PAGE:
Wondering when gyms might reopen? Well, if you’re in BC or Alberta that would be Phase 2 and Step 2 respectively, but in Saskatchewan it happens during Phase 3. In Quebec, Manitoba, and PEI gyms are allowed to open when the codes are yellow while in New Brunswick they can open when things turn orange. You may not be able to compare apples to oranges, but in this case yellow and orange are one-in-the-same.
The Yukon and the Northwest Territories are the only places in Canada that offer purple levels while Nunavut’s red/yellow/green system mimics a traffic light (ironic given there are no traffic lights in the entire territory). Ontario is the sole province to employ the shade of grey amongst their alert levels. This is possibly an homage to Hamilton’s skyline.
As far as I can tell Nova Scotia doesn’t have any alert levels at all. So when it comes to Covid-19 restrictions Nova Scotians exist in their own moment, adapting to a constantly shifting reality that requires no definition. It’s very Zen, but not very helpful.
Both red and green offer a tantalizing touch of consistency. Basically, green is always good and red is always bad, though one must remember the “rose by any other name…” mantra, as both colours work under several aliases. While the areas that have included green as part of their system have unanimously placed the calming hue at or near the end of their respective tunnels, these provinces have given green a frustrating variety of monikers: “Limited Risk”, “Prevent,” “New Normal”, and “Vigilance”. Clearly it’s not easy naming green. Red also takes on several onomatopoeic pseudonyms, with the provinces applying such sinister names as: “Control”, “Critical Level”, “Restricted”, and “Maximum Alert”.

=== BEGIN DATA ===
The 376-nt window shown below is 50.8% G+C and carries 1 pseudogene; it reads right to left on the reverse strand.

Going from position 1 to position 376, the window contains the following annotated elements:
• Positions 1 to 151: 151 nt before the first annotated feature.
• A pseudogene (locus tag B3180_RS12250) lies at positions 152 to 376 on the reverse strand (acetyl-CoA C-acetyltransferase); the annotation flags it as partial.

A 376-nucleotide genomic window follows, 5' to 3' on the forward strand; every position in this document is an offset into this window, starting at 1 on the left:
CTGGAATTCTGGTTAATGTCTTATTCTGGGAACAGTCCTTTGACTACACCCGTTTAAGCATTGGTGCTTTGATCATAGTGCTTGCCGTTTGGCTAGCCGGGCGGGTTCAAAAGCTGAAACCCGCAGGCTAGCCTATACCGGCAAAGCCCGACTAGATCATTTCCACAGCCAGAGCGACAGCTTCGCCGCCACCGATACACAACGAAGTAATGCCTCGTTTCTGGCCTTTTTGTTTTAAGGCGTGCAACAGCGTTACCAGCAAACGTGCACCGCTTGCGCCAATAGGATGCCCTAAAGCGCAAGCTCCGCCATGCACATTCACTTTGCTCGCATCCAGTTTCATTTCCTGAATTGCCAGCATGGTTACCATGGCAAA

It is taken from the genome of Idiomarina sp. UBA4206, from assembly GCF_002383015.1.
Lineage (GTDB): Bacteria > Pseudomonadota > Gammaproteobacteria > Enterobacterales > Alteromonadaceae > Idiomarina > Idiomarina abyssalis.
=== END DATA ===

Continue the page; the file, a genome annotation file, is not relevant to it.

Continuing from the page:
As semi-useful as this hint of normality may be, by it’s very nature it is a solid argument that perhaps the 2,600,000 Canadians who suffer from colour blindness should be considered at high risk of infection and therefore should all be eligible for early vaccination?
Now, in the unpredictable, upside-down world that Covid-19 has thrust upon us wouldn’t it be nice if we could come together as a nation and follow a commonly shared alert system? The way things are now it’s like we all use our own currency and every time I talk to someone in another province I have to convert their alert level to mine in order to understand it.
Possibly the most frustrating element of this dissonance is the clear and obvious ease by which the problem could be solved. Implementing a country-wide alert system would take up the time of exactly zero scientists and epidemiologists, it would not overwhelm an already taxed healthcare system, and it would in no way impede the rollout of precious vaccines. And yet this could be a way to unite us in the fight of our lives! Remember, we’re a country that switched to the metric system, pretty much just like that. We can do this! We are 38 million-strong, and each one of us could be as familiar with what Stage 4 means as we are with converting miles to kilometres (or getting pretty close at least)! Across this great land of ours room temperature is a consistent 22°C; none of this 72°F malarky for us Canadians, so why can’t it be the same when it comes to Code Teal? This great coming together could be our global Covid-19 superpower (since we missed the boat on the whole create-a-vaccine thing), creating yet another reason for the world to look upon Canada with envy.
That said, is it okay if we go with a five-tiered number system? That’s what we’ve been using out here in Newfoundland and I’m pretty much used to it by now.
(Stay in. Wear a mask. Make sure it covers your nose. Wash your hands.)